Sunday 26th July 2020
Year A, The Seventh Sunday after Trinity
Holy Trinity, Cuckfield
1 Kings 6.11-14;

As is often the case with the Readings, I could find absolutely nothing that connected them so I had to choose between one of my favourite pieces, the one about the goofy maid who doesn't immediately let the escaped Peter into John Mark's house or a rather forbidding piece about Solomon's Temple. You will be sorry to hear I chose the solemn bit, mainly because we are all very soon going to have to think seriously about religious buildings.

Let me start with Hurstpierpoint. It has four salons where ladies' hair is cut and dressed but I know a lady who drives all the way to Haywards Heath, past goodness knows how many similar establishments in Burgess Hill, to have her hair cut and dressed, my point being that we are living in the age of the motor car where people will exercise consumer choice; and it is this reality which we will finally have to face as an institutional church.

I know the warm theory of the Church of England being in every community and existing for everybody but that does not mean that there has to be a physical building in every community which usually lies empty for six and a half days per week, consumes too much energy, costs too much to maintain, and is part of the heritage industry not paid for by the heritage industry. We all might keep telling ourselves that "we are church" which means that we can be Church in our community without a physical building; but the question hanging in the air is whether we are largely church as culture and not church as mission.

At a rough estimate, the capital cost of Holy Trinity Church over the past 30 years has been #1.2 million, or #40 thousand Pounds per year. In addition, we raise an annual income of approximately #120 Thousand, more than half of which goes as our Contribution, to what?

You might well ask! A good deal of what our Contribution pays for are the officials at Church House; so let me tell you about some of them. There is a function that exists to promote mission, to make us more open to those who find the institutional Church difficult; and there is a heritage function which exists to ensure that we maintain our historic fabric. Holy Trinity Hurstpierpoint wants to institute the wildly radical step, in the name of mission, of replacing its 19th Century, mass produced, ugly pews, with - chairs. And guess what! Two functions which we financially support in Church House are at war with one another and in addition to paying for them we have to pay for a lawyer out of our remaining funds to secure the mission objective of chairs! This is not dissimilar to us selling arms to a warring power and then spending our aid budget reconstructing what our bombs have knocked down. But whatever the extent of such oddities, the salient fact is that we have too many expensive bishops and Church Houses, too many rules, too much guidance and not enough trust. The issue on this occasion is not whether we should be disestablished but whether we should break away from a legislative model based on secular parliaments and opt instead for agreement on broad principles with discretion first to bishops and then to priests and people. I remember that when I was on General Synod we passed a relatively simple Law to allow people to marry in a church with which they had what was termed a "qualifying connection", well and good; but then the House of Bishops issued 40 pages of guidance on the implementation.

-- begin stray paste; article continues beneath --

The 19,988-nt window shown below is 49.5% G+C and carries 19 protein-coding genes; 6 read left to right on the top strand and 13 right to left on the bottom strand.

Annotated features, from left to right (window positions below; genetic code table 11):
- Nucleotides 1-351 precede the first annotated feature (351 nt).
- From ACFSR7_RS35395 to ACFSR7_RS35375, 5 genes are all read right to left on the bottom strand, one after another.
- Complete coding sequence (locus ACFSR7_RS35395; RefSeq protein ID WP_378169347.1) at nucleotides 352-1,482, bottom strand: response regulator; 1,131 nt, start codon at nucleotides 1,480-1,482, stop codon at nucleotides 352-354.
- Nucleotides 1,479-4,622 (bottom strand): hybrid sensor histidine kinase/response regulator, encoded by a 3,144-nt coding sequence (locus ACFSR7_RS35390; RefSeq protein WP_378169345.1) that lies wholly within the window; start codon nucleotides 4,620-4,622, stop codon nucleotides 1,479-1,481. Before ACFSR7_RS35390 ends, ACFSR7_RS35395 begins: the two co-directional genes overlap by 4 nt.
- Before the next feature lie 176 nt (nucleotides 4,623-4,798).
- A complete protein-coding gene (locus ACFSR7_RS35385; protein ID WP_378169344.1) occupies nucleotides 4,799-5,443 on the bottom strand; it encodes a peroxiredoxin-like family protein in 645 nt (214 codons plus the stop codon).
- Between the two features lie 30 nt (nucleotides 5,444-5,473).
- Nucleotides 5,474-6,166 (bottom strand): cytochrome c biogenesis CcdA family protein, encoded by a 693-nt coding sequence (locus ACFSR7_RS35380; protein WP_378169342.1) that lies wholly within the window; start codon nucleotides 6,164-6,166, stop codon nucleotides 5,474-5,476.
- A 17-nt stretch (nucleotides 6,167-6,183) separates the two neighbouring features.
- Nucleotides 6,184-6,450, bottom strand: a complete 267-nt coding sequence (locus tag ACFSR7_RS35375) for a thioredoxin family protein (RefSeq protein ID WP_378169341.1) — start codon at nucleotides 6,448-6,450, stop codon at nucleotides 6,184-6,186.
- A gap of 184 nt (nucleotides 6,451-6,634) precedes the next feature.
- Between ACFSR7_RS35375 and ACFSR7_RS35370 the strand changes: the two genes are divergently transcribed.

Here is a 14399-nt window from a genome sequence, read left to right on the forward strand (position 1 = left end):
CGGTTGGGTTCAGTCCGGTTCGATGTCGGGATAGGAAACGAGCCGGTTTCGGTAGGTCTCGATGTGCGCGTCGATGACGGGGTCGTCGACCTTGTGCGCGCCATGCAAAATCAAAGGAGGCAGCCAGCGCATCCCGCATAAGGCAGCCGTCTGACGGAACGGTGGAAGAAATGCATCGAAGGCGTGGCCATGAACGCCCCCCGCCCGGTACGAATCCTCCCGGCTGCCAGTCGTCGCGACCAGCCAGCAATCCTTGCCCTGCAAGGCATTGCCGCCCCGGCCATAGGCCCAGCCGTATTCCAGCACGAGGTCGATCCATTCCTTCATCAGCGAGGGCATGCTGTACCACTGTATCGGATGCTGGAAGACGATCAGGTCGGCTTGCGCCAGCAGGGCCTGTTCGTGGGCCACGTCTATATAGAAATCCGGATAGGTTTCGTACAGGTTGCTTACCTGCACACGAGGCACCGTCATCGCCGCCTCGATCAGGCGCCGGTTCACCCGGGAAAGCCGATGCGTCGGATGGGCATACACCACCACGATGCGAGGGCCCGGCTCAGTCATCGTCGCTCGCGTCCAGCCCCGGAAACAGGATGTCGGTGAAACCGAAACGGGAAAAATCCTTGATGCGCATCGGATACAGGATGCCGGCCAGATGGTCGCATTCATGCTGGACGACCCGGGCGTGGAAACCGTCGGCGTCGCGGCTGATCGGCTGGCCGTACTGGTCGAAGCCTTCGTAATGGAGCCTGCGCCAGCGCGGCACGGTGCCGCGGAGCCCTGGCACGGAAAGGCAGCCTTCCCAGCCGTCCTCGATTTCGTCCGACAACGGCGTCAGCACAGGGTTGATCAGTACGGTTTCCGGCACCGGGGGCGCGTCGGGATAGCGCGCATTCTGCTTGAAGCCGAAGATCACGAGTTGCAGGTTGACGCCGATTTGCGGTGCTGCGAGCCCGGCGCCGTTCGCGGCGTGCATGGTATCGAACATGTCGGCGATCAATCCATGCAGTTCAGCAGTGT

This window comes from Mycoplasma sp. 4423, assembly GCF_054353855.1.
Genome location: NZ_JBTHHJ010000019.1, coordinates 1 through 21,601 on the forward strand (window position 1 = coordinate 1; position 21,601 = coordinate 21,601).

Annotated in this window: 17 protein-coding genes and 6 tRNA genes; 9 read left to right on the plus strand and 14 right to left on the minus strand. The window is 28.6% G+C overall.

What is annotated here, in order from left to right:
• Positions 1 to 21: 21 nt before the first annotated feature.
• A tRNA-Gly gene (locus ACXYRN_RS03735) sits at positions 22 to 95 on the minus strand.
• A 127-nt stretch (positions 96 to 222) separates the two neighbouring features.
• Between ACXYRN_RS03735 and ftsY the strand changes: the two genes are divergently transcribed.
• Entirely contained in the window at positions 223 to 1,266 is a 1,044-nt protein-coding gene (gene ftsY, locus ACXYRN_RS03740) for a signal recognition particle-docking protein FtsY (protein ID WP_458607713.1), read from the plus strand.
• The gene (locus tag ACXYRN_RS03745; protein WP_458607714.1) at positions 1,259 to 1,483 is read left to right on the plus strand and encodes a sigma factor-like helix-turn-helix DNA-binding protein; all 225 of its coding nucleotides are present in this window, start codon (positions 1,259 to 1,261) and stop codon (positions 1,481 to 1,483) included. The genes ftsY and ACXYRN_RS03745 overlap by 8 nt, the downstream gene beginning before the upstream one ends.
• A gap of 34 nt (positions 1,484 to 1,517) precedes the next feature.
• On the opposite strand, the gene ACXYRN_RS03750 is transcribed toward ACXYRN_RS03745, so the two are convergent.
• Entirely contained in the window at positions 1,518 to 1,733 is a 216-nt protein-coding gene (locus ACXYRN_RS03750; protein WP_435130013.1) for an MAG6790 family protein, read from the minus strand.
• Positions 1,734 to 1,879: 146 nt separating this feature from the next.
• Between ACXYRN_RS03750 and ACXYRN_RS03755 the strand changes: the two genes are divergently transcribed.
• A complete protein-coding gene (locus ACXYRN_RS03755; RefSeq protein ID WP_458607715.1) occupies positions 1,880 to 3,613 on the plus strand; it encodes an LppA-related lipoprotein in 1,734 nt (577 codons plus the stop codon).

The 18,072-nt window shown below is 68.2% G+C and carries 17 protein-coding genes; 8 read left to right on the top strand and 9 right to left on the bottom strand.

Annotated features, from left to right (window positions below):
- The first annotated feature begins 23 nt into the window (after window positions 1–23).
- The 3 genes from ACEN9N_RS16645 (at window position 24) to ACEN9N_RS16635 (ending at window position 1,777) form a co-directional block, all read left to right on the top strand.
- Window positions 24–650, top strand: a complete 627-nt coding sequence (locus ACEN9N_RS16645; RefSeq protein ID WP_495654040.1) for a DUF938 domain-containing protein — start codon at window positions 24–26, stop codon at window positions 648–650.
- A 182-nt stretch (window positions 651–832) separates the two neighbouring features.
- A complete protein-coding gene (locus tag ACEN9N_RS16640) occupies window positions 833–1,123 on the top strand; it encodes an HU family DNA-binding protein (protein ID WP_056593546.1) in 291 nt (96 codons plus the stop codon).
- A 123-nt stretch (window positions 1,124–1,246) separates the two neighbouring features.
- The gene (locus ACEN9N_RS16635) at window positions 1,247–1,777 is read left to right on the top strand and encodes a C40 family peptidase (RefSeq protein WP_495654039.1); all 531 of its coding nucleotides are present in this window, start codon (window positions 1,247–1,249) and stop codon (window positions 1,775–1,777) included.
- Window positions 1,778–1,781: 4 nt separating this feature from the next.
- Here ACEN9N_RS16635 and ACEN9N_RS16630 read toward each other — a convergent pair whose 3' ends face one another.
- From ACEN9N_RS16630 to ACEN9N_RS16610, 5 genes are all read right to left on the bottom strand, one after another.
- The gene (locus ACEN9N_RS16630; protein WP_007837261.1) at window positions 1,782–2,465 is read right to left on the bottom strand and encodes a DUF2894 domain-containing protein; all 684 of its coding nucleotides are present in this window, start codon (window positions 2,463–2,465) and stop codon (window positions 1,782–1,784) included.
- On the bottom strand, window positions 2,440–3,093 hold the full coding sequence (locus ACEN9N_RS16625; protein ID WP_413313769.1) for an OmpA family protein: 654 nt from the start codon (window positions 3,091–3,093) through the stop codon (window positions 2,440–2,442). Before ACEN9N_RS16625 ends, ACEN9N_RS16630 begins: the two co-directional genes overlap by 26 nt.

Given this buildings crisis and the ubiquity of the motor car, would it not be better to have fewer buildings and pay for taxis for those who cannot or do not want to drive to church? And should we not disown our heritage obligation when it clashes with our missionary purpose?

Not that I think there is a straight split between Zoom and our own reduced stock of buildings. For a start, there really is no reason why denominations should not share buildings but more important is the potential of house groups and services in private houses; that, after all, is where we started.

There are all kinds of ways of giving glory to God and, for a variety of reasons, the way in Western Europe has been to do this in a way that can be recorded is through buildings, more than music and art, less than literature. But what cannot be recorded is the way that we have prayed; never enough, of course, but hardly ever intensely outside war and pestilence. There is nothing wrong with intercessory prayer but we have tended to confine it to the dramatic and the domestic. As a former Member of the General Synod I am aware that we were frequently asked to pray for the development or implementation of this or that policy; but if ever there was a time to pray for a new strategy to meet our new ways of carrying out Christ's mission, it is now.

King Solomon had it easy: he had a direct line to God; he was an autocrat who could do what he wanted, subject to God; and his nation, from the inception in the wilderness of the Ark of the Covenant had an unbroken ambition to find a permanent place of worship to and a residence for YHWH. Would that it was so simple for us but, as it isn't, we have to play the hand we have been dealt as best we can.

Underlying these concerns, there is yet another factor which is totally independent of the pandemic and economics and that is our demographic. Of all the issues facing us, surely the most acute is transforming ourselves from a shrinking, conforming church to a vibrant, affirming church. There is no strategy that is going to reverse our numeric nor our financial decline; there is no revivalist model that will breathe vigour into an ailing body; we must pray for more courage, more intensity, more adventure, more freedom, much more tolerance of difference, our supposed strength and, above all, unlimited joy.